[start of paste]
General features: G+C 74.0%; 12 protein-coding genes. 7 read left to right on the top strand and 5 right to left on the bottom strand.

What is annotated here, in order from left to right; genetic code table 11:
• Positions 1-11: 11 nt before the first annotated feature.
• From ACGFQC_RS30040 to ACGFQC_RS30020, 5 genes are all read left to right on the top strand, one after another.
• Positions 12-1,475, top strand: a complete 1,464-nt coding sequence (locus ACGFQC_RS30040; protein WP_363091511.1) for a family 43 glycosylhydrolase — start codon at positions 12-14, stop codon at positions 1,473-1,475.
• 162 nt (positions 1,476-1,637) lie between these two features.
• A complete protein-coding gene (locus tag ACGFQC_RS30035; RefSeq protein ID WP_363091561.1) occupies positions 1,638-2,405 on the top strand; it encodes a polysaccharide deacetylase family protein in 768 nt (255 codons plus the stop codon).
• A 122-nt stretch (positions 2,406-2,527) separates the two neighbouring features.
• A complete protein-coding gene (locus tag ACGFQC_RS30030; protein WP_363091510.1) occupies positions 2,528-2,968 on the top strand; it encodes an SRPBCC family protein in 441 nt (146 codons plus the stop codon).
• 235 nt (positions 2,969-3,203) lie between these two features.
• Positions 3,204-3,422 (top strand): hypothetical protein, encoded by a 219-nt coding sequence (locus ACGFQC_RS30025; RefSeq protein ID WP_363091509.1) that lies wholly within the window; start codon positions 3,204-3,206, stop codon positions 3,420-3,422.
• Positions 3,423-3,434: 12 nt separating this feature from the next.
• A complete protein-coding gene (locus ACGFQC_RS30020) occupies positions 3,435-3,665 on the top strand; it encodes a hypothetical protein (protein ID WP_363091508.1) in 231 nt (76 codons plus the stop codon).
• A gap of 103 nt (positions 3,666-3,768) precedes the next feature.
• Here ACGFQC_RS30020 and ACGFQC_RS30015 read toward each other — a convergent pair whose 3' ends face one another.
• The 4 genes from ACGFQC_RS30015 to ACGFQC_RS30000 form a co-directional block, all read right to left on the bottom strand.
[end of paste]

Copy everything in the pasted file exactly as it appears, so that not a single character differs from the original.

General features: G+C 74.0%; 12 protein-coding genes. 7 read left to right on the top strand and 5 right to left on the bottom strand.

What is annotated here, in order from left to right; genetic code table 11:
• Positions 1-11: 11 nt before the first annotated feature.
• From ACGFQC_RS30040 to ACGFQC_RS30020, 5 genes are all read left to right on the top strand, one after another.
• Positions 12-1,475, top strand: a complete 1,464-nt coding sequence (locus ACGFQC_RS30040; protein WP_363091511.1) for a family 43 glycosylhydrolase — start codon at positions 12-14, stop codon at positions 1,473-1,475.
• 162 nt (positions 1,476-1,637) lie between these two features.
• A complete protein-coding gene (locus tag ACGFQC_RS30035; RefSeq protein ID WP_363091561.1) occupies positions 1,638-2,405 on the top strand; it encodes a polysaccharide deacetylase family protein in 768 nt (255 codons plus the stop codon).
• A 122-nt stretch (positions 2,406-2,527) separates the two neighbouring features.
• A complete protein-coding gene (locus tag ACGFQC_RS30030; protein WP_363091510.1) occupies positions 2,528-2,968 on the top strand; it encodes an SRPBCC family protein in 441 nt (146 codons plus the stop codon).
• 235 nt (positions 2,969-3,203) lie between these two features.
• Positions 3,204-3,422 (top strand): hypothetical protein, encoded by a 219-nt coding sequence (locus ACGFQC_RS30025; RefSeq protein ID WP_363091509.1) that lies wholly within the window; start codon positions 3,204-3,206, stop codon positions 3,420-3,422.
• Positions 3,423-3,434: 12 nt separating this feature from the next.
• A complete protein-coding gene (locus ACGFQC_RS30020) occupies positions 3,435-3,665 on the top strand; it encodes a hypothetical protein (protein ID WP_363091508.1) in 231 nt (76 codons plus the stop codon).
• A gap of 103 nt (positions 3,666-3,768) precedes the next feature.
• Here ACGFQC_RS30020 and ACGFQC_RS30015 read toward each other — a convergent pair whose 3' ends face one another.
• The 4 genes from ACGFQC_RS30015 to ACGFQC_RS30000 form a co-directional block, all read right to left on the bottom strand.